Stratusphere API Builder

A few months ago the Stratusphere API was introduced. This API provides a fast and easy to understand method of extracting the various metrics and data captured from Stratusphere UX/FIT directly through a URL call. This data can be extracted into various formats including JSON (JavaScript Object Notation) and CSV files. This gives the ability to integrate the Stratusphere UX/FIT data into any tool you may use without having to understand all the intricacies of the underlying Stratusphere database.

Now with the release of Stratusphere 5.7 using the API has gotten even easier. Now included is a graphical tool, called the Stratusphere API Builder. With this new tool you can quickly build API URL calls with simple graphical point and click selections. In this post I’ll showcase the power of the Stratusphere API, and the ease at which you can use employ Stratusphere metrics and information to perform tasks such as performing ad hoc application audits.

You can access the API builder directly with the following URL.

https://{your.servername.com}/apibuilder/

5.7API-1

Now let’s look at a specific use case as an example, to show the flexibility and ease of use the API Builder.

Use Case:

Audit how many users are using a particular application for yesterday.

Step 1: Select Your Inspector

The first thing we want to do is set our inspector. This focuses the API query on exactly what type of data we want to extract. In this use case we are looking for application related metrics. We want to select the ‘Application Inspector’ from the Main Tab and use the default Basis ‘Application Name’. This will provide application related data summarized and grouped by the Basis, in this case by Application Name.

5.7API-2

Step 2: Select Your Columns

At the bottom of the API Builder interface in a Preview Pane it shows the first 10 rows of data for the API query we are building. It contains the default columns for the Inspector chosen. In our example this is more data then we require so we are going to select a focused set of columns that we want to have as part of the API query.

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On the Columns tab you can select and order the specific columns required. These columns will show in the API query following your Basis (grouping) column or columns. In this example we selected:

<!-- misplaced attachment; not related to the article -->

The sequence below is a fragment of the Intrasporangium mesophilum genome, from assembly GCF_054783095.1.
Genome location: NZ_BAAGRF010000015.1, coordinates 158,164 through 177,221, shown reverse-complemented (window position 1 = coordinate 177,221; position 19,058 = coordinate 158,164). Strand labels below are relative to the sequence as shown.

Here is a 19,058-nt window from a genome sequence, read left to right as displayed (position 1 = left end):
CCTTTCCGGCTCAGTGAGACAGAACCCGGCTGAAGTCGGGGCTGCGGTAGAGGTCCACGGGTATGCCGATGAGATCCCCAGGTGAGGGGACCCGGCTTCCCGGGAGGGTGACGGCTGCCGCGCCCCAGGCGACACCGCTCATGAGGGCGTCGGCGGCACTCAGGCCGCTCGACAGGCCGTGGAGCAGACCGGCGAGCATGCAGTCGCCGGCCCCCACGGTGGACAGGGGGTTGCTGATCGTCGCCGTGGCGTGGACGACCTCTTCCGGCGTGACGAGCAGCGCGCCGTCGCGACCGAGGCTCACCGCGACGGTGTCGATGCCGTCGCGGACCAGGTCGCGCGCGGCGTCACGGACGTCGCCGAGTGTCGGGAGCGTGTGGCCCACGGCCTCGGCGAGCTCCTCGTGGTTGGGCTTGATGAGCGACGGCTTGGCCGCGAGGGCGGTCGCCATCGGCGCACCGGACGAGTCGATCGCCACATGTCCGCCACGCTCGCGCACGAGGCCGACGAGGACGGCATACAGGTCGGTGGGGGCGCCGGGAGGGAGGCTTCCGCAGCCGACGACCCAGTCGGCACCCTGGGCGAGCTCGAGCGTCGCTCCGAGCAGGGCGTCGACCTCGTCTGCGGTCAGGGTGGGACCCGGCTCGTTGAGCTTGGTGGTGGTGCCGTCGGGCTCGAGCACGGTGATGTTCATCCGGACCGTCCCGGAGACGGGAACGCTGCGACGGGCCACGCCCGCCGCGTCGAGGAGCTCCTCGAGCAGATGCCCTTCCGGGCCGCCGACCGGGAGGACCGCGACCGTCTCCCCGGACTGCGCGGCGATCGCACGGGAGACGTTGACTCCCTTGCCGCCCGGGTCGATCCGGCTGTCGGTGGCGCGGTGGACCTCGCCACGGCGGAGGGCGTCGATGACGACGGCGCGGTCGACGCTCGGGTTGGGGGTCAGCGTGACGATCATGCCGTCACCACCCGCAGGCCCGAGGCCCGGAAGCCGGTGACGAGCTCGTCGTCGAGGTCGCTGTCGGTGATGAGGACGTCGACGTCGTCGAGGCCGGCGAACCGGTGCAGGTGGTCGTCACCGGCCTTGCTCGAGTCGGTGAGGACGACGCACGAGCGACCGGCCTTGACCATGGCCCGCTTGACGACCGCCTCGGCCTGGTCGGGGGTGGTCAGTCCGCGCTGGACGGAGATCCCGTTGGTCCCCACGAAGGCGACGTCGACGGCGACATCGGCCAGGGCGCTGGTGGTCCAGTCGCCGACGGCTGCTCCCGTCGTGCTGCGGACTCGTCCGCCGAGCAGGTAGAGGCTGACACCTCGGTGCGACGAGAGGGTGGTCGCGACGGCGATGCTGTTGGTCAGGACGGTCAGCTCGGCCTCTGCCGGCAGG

• User Count
  • Machine Count
  • Memory Used KB
  • CPU Used Mhz
  • IO KBs
  • Workload Ranking

This gives us not only the user counts we were looking for per application, but also a Memory, a CPU and IO based metrics. In addition the Workload Ranking was added to show overall resource consumption of an application. Workload is a Stratusphere UX composite metric that looks at a combination of metrics from the desktop’s OS perspective. It provides an excellent overall metric to sort by where you are looking to see what applications are causing the most consumption load on the desktops versus sorting by versus sorting by specific metrics like CPU, Memory or IO.

5.7API-4

Step 3: Set the Sort Order

With our focused set of columns selected we can now set the Sort Order for the API query being built. As mentioned, Workload Ranking is a great metric to determine overall desktop load so we are going to choose that column as our sort. The application with the highest load is ranked # 1 and so on.

The Sort column is selected on the Format tab. In our case we also want the sort to be ‘ascending’ so the top workload rankings are listed first.

5.7API-5

Step 4: Set Filter if required

The Stratusphere API supports an extensive Filtering ability. In this example we are going to add one Filter to our query. Since there are lot of process and applications running in our environment we want to only look at those where 10 or more users are running the specific application.

This is done easily on the Filters tab where we have selected the column ‘User Count’ and added a condition of greater then (>) 10. If additional filters were needed they can be added by checking the ‘green plus sign’ icon.

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Note: In the Preview Pane we have dropped the application with a workload ranking of 2. That is fine and just means that particular application doesn’t match the filter applied. In this case it has less than 10 users running it.

5.7API-7

Step 5: Set the Date Range

When we first defined our use case we indicated we wanted to select the data for ‘Yesterday’. The reason is we plan to run the API query each day and load a spreadsheet with the prior day’s application by user count data.

The date range is defined on the Date tab and here we have selected ‘Yesterday’. Here you can also change the ‘Resolution’ of the query. Resolution is a way of defining how we want to see the data displayed within the date range. Each item in the basis column will be shown by the resolution setting.

The metric columns will also be averaged or totaled (depending on the column) by the resolution setting. A few examples are, by each CID Callback Record, by Day by Hour or just by Day. Sometimes it can be beneficial to return the average or total for each application over the entire time period versus by each record, hour or day.  Notice In our user case, we aren’t using a specific Resolution so all of the metrics for the records of each application will be averaged or totaled over the time frame.